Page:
And as if his on script balderdash about enemies past and present are not enough, he too pulls the “insensitivity” card out of his carpetbag.
    Perhaps he’ll stick around and give us an accounting of Holbrooke’s “successes” in regards to Afgh/Pak. Or maybe not.

    Reply

  8. drew says:

    Warren Metzler,
    Only an extremely foolish person — and one protected by others —
    would assert that combatting the VC or Milosevic or Taliban or Bin
    Laden is an immoral errand. Such arguments only buttress the
    logic of your opponents. I prefer to be protected from these
    monsters so I encourage you to continue. Only, perhaps, not now
    and not here.
    It’s extremely tasteless to seize upon the death of a man’s friend as
    an occasion to recite cant of this sort.

    Reply

  9. Warren Metzler says:

    Josh, I thank you. Each time you respond, you provide me with a par excellence example of the fundamental corruption in our foreign policy mind-set; which, I should add, is present, from my view, in almost every country in the world; most succinctly expressed by “read and follow in detail Machiavelli’s treatise on government”.
    I love your statement,”Peace is based on compromises, and it tends to
    leave everyone unhappy, and is only favored over
    war because of the horribleness of war. So, well,
    maybe the world just sucks and Dayton made a
    shitty place a bit more palatable.” And I suspect that Holbrooke, if he heard you say this, would have slapped you on the back and “exactly my young man, well put; I think we can find a place for you in our organization”.
    Peace is not now, never was, and never will be, the lesser of two evils. This is classical academic situational ethics; created and sustained by the repeated retrospective assessments of people, looking at their efforts which were initiated based on one or more the Machiavelli theory offspring that have arisen in the universities of the world in the past 500 years.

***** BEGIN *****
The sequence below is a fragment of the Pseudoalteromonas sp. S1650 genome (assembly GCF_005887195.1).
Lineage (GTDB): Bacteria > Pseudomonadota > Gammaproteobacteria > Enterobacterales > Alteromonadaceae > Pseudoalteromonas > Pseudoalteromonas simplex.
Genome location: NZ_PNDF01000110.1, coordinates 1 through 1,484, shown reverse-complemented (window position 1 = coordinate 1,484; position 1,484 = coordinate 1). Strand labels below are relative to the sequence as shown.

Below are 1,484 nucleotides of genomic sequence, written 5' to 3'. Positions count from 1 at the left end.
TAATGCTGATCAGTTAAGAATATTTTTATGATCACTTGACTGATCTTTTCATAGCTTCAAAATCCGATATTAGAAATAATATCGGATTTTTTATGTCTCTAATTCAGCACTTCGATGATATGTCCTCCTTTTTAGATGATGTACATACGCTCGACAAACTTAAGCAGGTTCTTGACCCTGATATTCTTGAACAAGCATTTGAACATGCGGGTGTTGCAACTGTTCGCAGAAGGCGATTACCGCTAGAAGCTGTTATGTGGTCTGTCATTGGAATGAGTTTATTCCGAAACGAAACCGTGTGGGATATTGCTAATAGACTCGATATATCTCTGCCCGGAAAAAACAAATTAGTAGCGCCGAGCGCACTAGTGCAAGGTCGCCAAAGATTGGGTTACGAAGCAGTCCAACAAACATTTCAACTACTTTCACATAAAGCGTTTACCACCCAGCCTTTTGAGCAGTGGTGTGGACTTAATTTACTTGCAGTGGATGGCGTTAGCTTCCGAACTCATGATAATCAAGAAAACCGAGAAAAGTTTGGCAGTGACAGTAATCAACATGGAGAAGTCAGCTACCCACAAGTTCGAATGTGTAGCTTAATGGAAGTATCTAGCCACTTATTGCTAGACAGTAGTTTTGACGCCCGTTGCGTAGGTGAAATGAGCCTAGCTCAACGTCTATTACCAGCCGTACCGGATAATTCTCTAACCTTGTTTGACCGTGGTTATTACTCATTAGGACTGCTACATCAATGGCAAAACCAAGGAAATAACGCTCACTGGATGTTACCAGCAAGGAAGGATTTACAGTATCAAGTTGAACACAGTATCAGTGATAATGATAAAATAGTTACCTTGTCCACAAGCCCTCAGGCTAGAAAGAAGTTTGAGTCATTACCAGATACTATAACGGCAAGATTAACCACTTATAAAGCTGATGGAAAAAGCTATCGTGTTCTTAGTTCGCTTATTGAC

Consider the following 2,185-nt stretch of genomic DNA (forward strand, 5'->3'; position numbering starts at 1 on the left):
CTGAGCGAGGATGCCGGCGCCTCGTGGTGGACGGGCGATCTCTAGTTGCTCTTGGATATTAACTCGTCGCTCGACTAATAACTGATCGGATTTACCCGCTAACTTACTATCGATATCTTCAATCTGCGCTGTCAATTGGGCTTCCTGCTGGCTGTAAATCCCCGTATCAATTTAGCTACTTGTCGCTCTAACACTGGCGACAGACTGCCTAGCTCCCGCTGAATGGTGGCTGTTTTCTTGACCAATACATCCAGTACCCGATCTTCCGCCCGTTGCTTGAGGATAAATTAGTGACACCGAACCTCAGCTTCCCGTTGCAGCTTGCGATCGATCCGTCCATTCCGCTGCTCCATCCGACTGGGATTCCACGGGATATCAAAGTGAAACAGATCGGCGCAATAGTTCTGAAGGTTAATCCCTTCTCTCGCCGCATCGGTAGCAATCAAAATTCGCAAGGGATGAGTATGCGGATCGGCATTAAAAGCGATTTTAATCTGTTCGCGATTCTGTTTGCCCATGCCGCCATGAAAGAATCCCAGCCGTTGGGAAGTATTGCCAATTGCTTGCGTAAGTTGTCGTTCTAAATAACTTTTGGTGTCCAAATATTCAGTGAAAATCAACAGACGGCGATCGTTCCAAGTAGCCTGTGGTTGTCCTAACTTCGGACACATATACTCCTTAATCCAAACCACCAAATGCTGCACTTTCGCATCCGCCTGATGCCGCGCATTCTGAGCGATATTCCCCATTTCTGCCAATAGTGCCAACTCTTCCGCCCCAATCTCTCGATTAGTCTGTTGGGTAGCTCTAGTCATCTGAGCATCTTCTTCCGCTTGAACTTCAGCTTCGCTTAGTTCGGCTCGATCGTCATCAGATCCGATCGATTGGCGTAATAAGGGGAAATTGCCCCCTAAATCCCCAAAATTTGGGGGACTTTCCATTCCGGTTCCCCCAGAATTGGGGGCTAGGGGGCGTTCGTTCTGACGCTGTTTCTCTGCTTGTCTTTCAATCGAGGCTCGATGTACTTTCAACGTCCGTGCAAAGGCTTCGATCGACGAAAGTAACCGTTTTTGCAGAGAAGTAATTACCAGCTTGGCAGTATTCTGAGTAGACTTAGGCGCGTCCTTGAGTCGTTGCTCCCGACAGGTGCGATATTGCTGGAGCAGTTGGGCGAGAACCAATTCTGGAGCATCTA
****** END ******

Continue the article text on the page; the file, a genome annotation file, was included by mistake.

Peace is a state where EVERYONE involved has a life that is great. This is possible. I have proven it is so myself with many interactions with others. And have seen it achieved numerous times in the world throughout history. Compromise, as you so excellently put, ALWAYS leaves everyone unhappy. Compromise is NEVER necessary, and only appears necessary to many, because they only consider possibilities dreamed up in the fantasies of academics who get paid to invent fantasies, and never ever have to substantiate their fantasies in the real lives of everyday people.
    Bangladesh is an excellent example. If the Indian sub-continent leaders hadn’t succumbed to Ali Jinnah’s, (a major egotist dictator), fantasy of “we need a Muslim state”, there wouldn’t have been a Pakistan. And if Ali Jinnah hadn’t been a egotistical despot, Bangladesh wouldn’t have needed to fight a bloody war for its freedom. And I am sure Kissinger / Holbrooke types were actively involved in stirring up trouble both in the formation of Pakistan and Bangladesh. I just can’t understand why you don’t realize it is Holbrooke and his types who create the situations you lament. They create the situations behind the scenes, as a result of actions based on the idea the US deserves to run the world. And then when the situations turn out, as they always do, to be horrible, they don their white knight armor and waltz in claiming to desire to create peace. Utterly despicable, and truly demented. And given the obvious intelligence and capacity for insight you possess, given your responses, fool even people like you.
    It is time we citizens of the world recognize that God designed the world to work, for everyone. And began to search for and implement approaches that allow the world to work for everyone. And stop these centuries old theories that only divide and destroy.

    Reply

  10. PissedOffAmerican says:

    “When’s the last time you visited Afghanistan or Pakistan to have your voice heard?”
    Never, because I’m one of the poor fuckin’ saps paying taxes to send my kids to third world quality public schools, colleges priced out of our reach, and all the while watching as our inbfrastructure, and our national character, (to say nothing about our security and our futures) get flushed down the crapper while “great men” like Holbrooke devote their lives, and OUR treasure, to molding the global community into a clone of our own failing structure.